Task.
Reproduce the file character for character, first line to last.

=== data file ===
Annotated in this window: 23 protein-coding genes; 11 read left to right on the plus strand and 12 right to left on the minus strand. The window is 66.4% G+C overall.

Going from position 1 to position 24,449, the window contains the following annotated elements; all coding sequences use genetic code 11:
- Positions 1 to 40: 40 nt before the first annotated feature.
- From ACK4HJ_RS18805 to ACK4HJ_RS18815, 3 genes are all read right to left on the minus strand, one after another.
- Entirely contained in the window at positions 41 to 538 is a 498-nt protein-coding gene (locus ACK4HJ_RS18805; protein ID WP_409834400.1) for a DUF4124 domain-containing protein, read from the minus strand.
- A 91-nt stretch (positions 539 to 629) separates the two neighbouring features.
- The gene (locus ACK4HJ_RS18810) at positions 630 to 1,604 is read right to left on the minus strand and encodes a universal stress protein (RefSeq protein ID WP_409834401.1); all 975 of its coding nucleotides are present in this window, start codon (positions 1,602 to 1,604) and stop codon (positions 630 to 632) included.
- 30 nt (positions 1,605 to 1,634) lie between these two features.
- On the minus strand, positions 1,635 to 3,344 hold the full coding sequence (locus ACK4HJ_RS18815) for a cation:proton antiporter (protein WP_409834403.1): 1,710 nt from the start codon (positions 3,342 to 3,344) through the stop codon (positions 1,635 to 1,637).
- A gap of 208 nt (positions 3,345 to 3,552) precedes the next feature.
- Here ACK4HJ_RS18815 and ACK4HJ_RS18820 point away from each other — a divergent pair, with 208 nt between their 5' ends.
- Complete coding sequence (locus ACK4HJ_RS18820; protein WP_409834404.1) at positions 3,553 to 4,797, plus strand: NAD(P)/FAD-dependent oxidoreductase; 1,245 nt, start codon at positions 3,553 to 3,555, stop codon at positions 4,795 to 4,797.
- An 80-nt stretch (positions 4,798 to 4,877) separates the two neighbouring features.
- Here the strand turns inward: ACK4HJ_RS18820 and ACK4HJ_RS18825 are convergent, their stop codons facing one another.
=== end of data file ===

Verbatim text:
Annotated in this window: 23 protein-coding genes; 11 read left to right on the plus strand and 12 right to left on the minus strand. The window is 66.4% G+C overall.

Going from position 1 to position 24,449, the window contains the following annotated elements; all coding sequences use genetic code 11:
- Positions 1 to 40: 40 nt before the first annotated feature.
- From ACK4HJ_RS18805 to ACK4HJ_RS18815, 3 genes are all read right to left on the minus strand, one after another.
- Entirely contained in the window at positions 41 to 538 is a 498-nt protein-coding gene (locus ACK4HJ_RS18805; protein ID WP_409834400.1) for a DUF4124 domain-containing protein, read from the minus strand.
- A 91-nt stretch (positions 539 to 629) separates the two neighbouring features.
- The gene (locus ACK4HJ_RS18810) at positions 630 to 1,604 is read right to left on the minus strand and encodes a universal stress protein (RefSeq protein ID WP_409834401.1); all 975 of its coding nucleotides are present in this window, start codon (positions 1,602 to 1,604) and stop codon (positions 630 to 632) included.
- 30 nt (positions 1,605 to 1,634) lie between these two features.
- On the minus strand, positions 1,635 to 3,344 hold the full coding sequence (locus ACK4HJ_RS18815) for a cation:proton antiporter (protein WP_409834403.1): 1,710 nt from the start codon (positions 3,342 to 3,344) through the stop codon (positions 1,635 to 1,637).
- A gap of 208 nt (positions 3,345 to 3,552) precedes the next feature.
- Here ACK4HJ_RS18815 and ACK4HJ_RS18820 point away from each other — a divergent pair, with 208 nt between their 5' ends.
- Complete coding sequence (locus ACK4HJ_RS18820; protein WP_409834404.1) at positions 3,553 to 4,797, plus strand: NAD(P)/FAD-dependent oxidoreductase; 1,245 nt, start codon at positions 3,553 to 3,555, stop codon at positions 4,795 to 4,797.
- An 80-nt stretch (positions 4,798 to 4,877) separates the two neighbouring features.
- Here the strand turns inward: ACK4HJ_RS18820 and ACK4HJ_RS18825 are convergent, their stop codons facing one another.